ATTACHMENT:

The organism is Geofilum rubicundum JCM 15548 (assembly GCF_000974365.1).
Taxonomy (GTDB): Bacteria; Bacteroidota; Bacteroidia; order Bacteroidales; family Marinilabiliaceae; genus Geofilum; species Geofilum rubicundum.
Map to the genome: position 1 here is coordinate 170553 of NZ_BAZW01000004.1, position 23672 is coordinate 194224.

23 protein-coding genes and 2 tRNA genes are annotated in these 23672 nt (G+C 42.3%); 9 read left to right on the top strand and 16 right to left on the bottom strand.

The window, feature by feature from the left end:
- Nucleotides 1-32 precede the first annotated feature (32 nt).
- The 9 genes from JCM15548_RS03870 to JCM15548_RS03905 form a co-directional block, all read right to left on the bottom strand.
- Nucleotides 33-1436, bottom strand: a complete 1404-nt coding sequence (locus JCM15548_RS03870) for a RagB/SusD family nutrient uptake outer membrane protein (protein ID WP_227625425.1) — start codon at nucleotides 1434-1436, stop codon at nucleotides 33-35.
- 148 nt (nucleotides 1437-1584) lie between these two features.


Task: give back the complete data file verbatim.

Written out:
The organism is Geofilum rubicundum JCM 15548 (assembly GCF_000974365.1).
Taxonomy (GTDB): Bacteria; Bacteroidota; Bacteroidia; order Bacteroidales; family Marinilabiliaceae; genus Geofilum; species Geofilum rubicundum.
Map to the genome: position 1 here is coordinate 170553 of NZ_BAZW01000004.1, position 23672 is coordinate 194224.

23 protein-coding genes and 2 tRNA genes are annotated in these 23672 nt (G+C 42.3%); 9 read left to right on the top strand and 16 right to left on the bottom strand.

The window, feature by feature from the left end:
- Nucleotides 1-32 precede the first annotated feature (32 nt).
- The 9 genes from JCM15548_RS03870 to JCM15548_RS03905 form a co-directional block, all read right to left on the bottom strand.
- Nucleotides 33-1436, bottom strand: a complete 1404-nt coding sequence (locus JCM15548_RS03870) for a RagB/SusD family nutrient uptake outer membrane protein (protein ID WP_227625425.1) — start codon at nucleotides 1434-1436, stop codon at nucleotides 33-35.
- 148 nt (nucleotides 1437-1584) lie between these two features.